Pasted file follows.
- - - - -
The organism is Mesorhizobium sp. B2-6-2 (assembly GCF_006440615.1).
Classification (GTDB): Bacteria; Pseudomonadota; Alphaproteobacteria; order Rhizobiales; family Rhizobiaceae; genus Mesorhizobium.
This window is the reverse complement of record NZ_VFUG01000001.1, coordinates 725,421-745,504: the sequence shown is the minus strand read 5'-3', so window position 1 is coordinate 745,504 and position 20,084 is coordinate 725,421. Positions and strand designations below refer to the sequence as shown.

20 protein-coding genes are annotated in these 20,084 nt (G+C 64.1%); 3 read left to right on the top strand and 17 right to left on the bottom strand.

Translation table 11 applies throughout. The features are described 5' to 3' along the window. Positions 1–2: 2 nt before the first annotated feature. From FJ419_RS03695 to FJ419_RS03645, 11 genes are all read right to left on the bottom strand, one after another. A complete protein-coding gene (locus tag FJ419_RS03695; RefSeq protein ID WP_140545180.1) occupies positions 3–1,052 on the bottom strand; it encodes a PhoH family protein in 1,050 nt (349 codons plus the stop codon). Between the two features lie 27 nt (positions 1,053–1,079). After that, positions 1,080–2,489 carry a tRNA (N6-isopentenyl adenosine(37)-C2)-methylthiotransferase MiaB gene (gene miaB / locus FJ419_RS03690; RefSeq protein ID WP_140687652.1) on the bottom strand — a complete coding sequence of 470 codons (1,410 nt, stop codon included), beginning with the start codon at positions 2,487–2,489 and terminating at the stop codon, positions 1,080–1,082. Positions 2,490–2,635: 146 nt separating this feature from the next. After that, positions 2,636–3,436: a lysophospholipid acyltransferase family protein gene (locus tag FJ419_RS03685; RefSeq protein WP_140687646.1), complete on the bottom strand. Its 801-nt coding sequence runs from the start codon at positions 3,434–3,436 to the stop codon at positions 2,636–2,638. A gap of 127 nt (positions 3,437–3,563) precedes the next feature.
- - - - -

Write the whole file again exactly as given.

The organism is Mesorhizobium sp. B2-6-2 (assembly GCF_006440615.1).
Classification (GTDB): Bacteria; Pseudomonadota; Alphaproteobacteria; order Rhizobiales; family Rhizobiaceae; genus Mesorhizobium.
This window is the reverse complement of record NZ_VFUG01000001.1, coordinates 725,421-745,504: the sequence shown is the minus strand read 5'-3', so window position 1 is coordinate 745,504 and position 20,084 is coordinate 725,421. Positions and strand designations below refer to the sequence as shown.

20 protein-coding genes are annotated in these 20,084 nt (G+C 64.1%); 3 read left to right on the top strand and 17 right to left on the bottom strand.

Translation table 11 applies throughout. The features are described 5' to 3' along the window. Positions 1–2: 2 nt before the first annotated feature. From FJ419_RS03695 to FJ419_RS03645, 11 genes are all read right to left on the bottom strand, one after another. A complete protein-coding gene (locus tag FJ419_RS03695; RefSeq protein ID WP_140545180.1) occupies positions 3–1,052 on the bottom strand; it encodes a PhoH family protein in 1,050 nt (349 codons plus the stop codon). Between the two features lie 27 nt (positions 1,053–1,079). After that, positions 1,080–2,489 carry a tRNA (N6-isopentenyl adenosine(37)-C2)-methylthiotransferase MiaB gene (gene miaB / locus FJ419_RS03690; RefSeq protein ID WP_140687652.1) on the bottom strand — a complete coding sequence of 470 codons (1,410 nt, stop codon included), beginning with the start codon at positions 2,487–2,489 and terminating at the stop codon, positions 1,080–1,082. Positions 2,490–2,635: 146 nt separating this feature from the next. After that, positions 2,636–3,436: a lysophospholipid acyltransferase family protein gene (locus tag FJ419_RS03685; RefSeq protein WP_140687646.1), complete on the bottom strand. Its 801-nt coding sequence runs from the start codon at positions 3,434–3,436 to the stop codon at positions 2,636–2,638. A gap of 127 nt (positions 3,437–3,563) precedes the next feature.